Attachment strength of an adhesive nuisance mussel, limnoperna fortunei, against water flow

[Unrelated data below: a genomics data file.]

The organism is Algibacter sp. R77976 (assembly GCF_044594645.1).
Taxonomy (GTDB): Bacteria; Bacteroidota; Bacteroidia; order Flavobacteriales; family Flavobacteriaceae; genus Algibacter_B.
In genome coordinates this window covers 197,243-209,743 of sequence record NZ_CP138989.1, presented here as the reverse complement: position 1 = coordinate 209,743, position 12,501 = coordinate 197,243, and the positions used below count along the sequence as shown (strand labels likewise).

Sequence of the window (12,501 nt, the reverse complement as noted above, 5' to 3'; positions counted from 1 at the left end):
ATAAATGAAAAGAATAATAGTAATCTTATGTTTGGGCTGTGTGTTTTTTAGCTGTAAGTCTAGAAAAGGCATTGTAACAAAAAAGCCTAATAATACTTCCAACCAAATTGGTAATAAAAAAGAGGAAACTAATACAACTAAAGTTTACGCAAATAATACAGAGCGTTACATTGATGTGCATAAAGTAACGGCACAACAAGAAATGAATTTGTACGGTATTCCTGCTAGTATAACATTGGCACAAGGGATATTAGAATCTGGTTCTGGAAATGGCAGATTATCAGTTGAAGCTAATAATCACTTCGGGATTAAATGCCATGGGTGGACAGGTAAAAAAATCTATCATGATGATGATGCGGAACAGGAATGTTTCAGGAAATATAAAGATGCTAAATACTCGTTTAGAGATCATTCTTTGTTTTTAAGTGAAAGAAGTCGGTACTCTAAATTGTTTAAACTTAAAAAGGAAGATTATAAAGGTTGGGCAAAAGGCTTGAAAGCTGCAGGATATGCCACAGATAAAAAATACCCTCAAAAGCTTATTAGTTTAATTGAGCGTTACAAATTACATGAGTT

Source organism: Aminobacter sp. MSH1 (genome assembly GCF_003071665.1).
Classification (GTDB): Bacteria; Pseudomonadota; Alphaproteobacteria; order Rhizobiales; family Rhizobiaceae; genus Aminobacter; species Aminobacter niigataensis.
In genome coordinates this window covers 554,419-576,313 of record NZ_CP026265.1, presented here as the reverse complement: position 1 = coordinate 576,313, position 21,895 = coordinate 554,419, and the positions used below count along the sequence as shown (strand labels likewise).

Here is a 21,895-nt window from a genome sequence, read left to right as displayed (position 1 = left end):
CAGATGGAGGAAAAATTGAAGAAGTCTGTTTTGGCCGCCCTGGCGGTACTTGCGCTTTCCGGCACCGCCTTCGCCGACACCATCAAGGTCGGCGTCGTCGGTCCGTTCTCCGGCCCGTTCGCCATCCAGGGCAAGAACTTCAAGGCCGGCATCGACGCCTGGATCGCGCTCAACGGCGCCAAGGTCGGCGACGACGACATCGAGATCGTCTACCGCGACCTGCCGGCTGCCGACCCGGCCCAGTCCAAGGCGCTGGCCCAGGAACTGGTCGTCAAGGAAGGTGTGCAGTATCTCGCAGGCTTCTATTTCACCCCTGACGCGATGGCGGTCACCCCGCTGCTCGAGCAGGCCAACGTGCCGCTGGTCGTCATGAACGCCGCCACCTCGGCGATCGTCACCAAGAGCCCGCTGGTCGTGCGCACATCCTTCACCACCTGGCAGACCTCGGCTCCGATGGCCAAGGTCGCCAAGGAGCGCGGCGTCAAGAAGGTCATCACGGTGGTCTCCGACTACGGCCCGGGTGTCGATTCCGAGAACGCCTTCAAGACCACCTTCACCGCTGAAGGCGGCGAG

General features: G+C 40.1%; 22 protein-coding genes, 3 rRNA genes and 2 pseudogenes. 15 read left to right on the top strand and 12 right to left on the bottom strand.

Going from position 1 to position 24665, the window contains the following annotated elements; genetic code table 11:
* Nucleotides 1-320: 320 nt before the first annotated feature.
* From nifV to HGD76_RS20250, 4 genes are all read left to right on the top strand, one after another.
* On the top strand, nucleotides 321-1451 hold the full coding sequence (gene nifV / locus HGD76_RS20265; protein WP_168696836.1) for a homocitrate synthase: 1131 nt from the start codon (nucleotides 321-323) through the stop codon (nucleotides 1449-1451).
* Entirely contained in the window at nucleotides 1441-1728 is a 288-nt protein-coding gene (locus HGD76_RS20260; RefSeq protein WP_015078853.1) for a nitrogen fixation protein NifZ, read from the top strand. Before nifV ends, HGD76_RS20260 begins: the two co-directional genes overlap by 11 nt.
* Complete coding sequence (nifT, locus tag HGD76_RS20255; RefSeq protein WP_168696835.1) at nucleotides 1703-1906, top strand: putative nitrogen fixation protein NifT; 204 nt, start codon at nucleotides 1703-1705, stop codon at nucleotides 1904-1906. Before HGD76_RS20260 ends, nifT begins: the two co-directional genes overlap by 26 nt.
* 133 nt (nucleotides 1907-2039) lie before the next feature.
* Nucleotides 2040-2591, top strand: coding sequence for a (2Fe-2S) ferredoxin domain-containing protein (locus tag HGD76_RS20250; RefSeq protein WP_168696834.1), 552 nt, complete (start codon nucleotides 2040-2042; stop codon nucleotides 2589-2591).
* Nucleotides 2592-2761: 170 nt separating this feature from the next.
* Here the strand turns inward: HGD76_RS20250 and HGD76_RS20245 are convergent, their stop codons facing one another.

The attachment strength of the freshwater mussel Limnoperna fortunei against water flow was studied. Newton's expression successfully described the hydrodynamic drag force acting on the mussel with a drag coefficient value of 1.03. The drag?resistant force (defined as hydrodynamic drag force at mussel detachment) was smaller than the detachment force measured using a tensile load test. A fairly good correlation was obtained between the drag?resistant force and the number of secreted threads. The drag?resistant force divided by the number of threads increased with shell size, suggesting that byssal thread strength increased with mussel growth. For the mussel specimens obtained from a water transmission pipe, thread width increased with shell size. However, thread width was not dependent on current velocity. There was no correlation between the number of secreted threads and shell length, which indicated that the number of secreted threads did not change with mussel size. Therefore, the water velocity needed to detach mussels increases with shell size of the mussel when the number of secreted threads is constant. The increases in the water velocity to detach mussels with larger shells suggests that the mussel becomes more resistant to water flow as it grows. It is estimated that a flow velocity of around lms?1 is critical for attachment/detachment of a juvenile mussel with a shell length of a few millimeters and one hundred byssal threads.